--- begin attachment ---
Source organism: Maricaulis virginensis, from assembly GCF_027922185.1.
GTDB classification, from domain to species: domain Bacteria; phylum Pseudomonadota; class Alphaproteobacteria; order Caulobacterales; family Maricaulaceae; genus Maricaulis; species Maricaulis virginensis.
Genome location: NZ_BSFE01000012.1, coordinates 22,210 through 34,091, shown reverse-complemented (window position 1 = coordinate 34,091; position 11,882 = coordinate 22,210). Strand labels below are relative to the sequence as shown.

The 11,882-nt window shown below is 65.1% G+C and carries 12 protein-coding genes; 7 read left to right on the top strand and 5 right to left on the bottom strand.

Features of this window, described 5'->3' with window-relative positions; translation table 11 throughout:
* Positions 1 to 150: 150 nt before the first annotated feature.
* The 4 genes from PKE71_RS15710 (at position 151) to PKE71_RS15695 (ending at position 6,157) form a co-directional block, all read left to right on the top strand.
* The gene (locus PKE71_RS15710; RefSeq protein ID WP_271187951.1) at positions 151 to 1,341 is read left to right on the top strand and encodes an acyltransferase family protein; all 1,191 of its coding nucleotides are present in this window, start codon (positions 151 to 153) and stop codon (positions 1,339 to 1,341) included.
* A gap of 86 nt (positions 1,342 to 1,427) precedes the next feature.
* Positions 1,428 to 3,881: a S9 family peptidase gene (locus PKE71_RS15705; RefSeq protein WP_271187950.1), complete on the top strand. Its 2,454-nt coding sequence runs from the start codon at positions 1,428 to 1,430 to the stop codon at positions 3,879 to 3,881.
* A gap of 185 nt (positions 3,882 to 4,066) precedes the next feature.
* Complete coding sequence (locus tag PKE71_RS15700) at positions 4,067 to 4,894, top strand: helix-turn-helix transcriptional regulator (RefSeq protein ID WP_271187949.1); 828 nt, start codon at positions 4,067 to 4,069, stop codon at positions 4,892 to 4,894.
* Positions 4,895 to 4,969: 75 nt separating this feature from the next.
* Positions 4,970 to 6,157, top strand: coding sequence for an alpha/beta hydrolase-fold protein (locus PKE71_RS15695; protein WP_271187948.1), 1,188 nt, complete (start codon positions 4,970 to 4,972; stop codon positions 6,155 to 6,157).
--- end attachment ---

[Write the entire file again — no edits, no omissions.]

Source organism: Maricaulis virginensis, from assembly GCF_027922185.1.
GTDB classification, from domain to species: domain Bacteria; phylum Pseudomonadota; class Alphaproteobacteria; order Caulobacterales; family Maricaulaceae; genus Maricaulis; species Maricaulis virginensis.
Genome location: NZ_BSFE01000012.1, coordinates 22,210 through 34,091, shown reverse-complemented (window position 1 = coordinate 34,091; position 11,882 = coordinate 22,210). Strand labels below are relative to the sequence as shown.

The 11,882-nt window shown below is 65.1% G+C and carries 12 protein-coding genes; 7 read left to right on the top strand and 5 right to left on the bottom strand.

Features of this window, described 5'->3' with window-relative positions; translation table 11 throughout:
* Positions 1 to 150: 150 nt before the first annotated feature.
* The 4 genes from PKE71_RS15710 (at position 151) to PKE71_RS15695 (ending at position 6,157) form a co-directional block, all read left to right on the top strand.
* The gene (locus PKE71_RS15710; RefSeq protein ID WP_271187951.1) at positions 151 to 1,341 is read left to right on the top strand and encodes an acyltransferase family protein; all 1,191 of its coding nucleotides are present in this window, start codon (positions 151 to 153) and stop codon (positions 1,339 to 1,341) included.
* A gap of 86 nt (positions 1,342 to 1,427) precedes the next feature.
* Positions 1,428 to 3,881: a S9 family peptidase gene (locus PKE71_RS15705; RefSeq protein WP_271187950.1), complete on the top strand. Its 2,454-nt coding sequence runs from the start codon at positions 1,428 to 1,430 to the stop codon at positions 3,879 to 3,881.
* A gap of 185 nt (positions 3,882 to 4,066) precedes the next feature.
* Complete coding sequence (locus tag PKE71_RS15700) at positions 4,067 to 4,894, top strand: helix-turn-helix transcriptional regulator (RefSeq protein ID WP_271187949.1); 828 nt, start codon at positions 4,067 to 4,069, stop codon at positions 4,892 to 4,894.
* Positions 4,895 to 4,969: 75 nt separating this feature from the next.
* Positions 4,970 to 6,157, top strand: coding sequence for an alpha/beta hydrolase-fold protein (locus PKE71_RS15695; protein WP_271187948.1), 1,188 nt, complete (start codon positions 4,970 to 4,972; stop codon positions 6,155 to 6,157).